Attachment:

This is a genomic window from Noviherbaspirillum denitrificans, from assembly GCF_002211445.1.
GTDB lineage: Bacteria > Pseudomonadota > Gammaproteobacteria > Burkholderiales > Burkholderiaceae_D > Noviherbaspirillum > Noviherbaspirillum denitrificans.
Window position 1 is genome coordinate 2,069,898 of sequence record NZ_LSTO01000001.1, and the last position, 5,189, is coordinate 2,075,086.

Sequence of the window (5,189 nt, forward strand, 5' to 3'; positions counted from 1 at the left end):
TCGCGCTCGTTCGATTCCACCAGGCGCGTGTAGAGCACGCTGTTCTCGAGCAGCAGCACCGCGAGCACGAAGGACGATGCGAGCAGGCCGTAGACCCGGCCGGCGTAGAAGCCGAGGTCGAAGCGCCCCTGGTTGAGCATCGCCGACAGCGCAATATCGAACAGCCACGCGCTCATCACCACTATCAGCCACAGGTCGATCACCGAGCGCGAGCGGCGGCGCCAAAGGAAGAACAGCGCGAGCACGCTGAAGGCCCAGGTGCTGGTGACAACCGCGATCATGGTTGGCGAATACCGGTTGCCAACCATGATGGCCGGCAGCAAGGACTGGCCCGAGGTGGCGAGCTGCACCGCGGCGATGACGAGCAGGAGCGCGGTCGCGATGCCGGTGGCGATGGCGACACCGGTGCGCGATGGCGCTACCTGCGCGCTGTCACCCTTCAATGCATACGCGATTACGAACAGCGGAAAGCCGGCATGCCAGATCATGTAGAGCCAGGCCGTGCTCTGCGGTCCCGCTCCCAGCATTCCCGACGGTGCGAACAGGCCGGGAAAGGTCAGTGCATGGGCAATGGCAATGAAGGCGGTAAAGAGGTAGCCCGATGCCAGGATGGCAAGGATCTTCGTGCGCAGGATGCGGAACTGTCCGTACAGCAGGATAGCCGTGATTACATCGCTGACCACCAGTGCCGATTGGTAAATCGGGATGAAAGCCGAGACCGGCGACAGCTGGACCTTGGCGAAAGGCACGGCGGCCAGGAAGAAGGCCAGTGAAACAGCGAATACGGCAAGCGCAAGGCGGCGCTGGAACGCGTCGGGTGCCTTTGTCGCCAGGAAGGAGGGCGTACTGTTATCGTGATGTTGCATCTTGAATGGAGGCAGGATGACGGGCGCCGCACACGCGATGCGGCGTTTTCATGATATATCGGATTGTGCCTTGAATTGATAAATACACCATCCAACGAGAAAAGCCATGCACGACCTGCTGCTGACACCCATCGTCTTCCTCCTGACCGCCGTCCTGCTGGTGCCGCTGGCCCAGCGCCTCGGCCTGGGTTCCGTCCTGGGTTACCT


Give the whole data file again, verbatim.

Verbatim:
This is a genomic window from Noviherbaspirillum denitrificans, from assembly GCF_002211445.1.
GTDB lineage: Bacteria > Pseudomonadota > Gammaproteobacteria > Burkholderiales > Burkholderiaceae_D > Noviherbaspirillum > Noviherbaspirillum denitrificans.
Window position 1 is genome coordinate 2,069,898 of sequence record NZ_LSTO01000001.1, and the last position, 5,189, is coordinate 2,075,086.

Sequence of the window (5,189 nt, forward strand, 5' to 3'; positions counted from 1 at the left end):
TCGCGCTCGTTCGATTCCACCAGGCGCGTGTAGAGCACGCTGTTCTCGAGCAGCAGCACCGCGAGCACGAAGGACGATGCGAGCAGGCCGTAGACCCGGCCGGCGTAGAAGCCGAGGTCGAAGCGCCCCTGGTTGAGCATCGCCGACAGCGCAATATCGAACAGCCACGCGCTCATCACCACTATCAGCCACAGGTCGATCACCGAGCGCGAGCGGCGGCGCCAAAGGAAGAACAGCGCGAGCACGCTGAAGGCCCAGGTGCTGGTGACAACCGCGATCATGGTTGGCGAATACCGGTTGCCAACCATGATGGCCGGCAGCAAGGACTGGCCCGAGGTGGCGAGCTGCACCGCGGCGATGACGAGCAGGAGCGCGGTCGCGATGCCGGTGGCGATGGCGACACCGGTGCGCGATGGCGCTACCTGCGCGCTGTCACCCTTCAATGCATACGCGATTACGAACAGCGGAAAGCCGGCATGCCAGATCATGTAGAGCCAGGCCGTGCTCTGCGGTCCCGCTCCCAGCATTCCCGACGGTGCGAACAGGCCGGGAAAGGTCAGTGCATGGGCAATGGCAATGAAGGCGGTAAAGAGGTAGCCCGATGCCAGGATGGCAAGGATCTTCGTGCGCAGGATGCGGAACTGTCCGTACAGCAGGATAGCCGTGATTACATCGCTGACCACCAGTGCCGATTGGTAAATCGGGATGAAAGCCGAGACCGGCGACAGCTGGACCTTGGCGAAAGGCACGGCGGCCAGGAAGAAGGCCAGTGAAACAGCGAATACGGCAAGCGCAAGGCGGCGCTGGAACGCGTCGGGTGCCTTTGTCGCCAGGAAGGAGGGCGTACTGTTATCGTGATGTTGCATCTTGAATGGAGGCAGGATGACGGGCGCCGCACACGCGATGCGGCGTTTTCATGATATATCGGATTGTGCCTTGAATTGATAAATACACCATCCAACGAGAAAAGCCATGCACGACCTGCTGCTGACACCCATCGTCTTCCTCCTGACCGCCGTCCTGCTGGTGCCGCTGGCCCAGCGCCTCGGCCTGGGTTCCGTCCTGGGTTACCT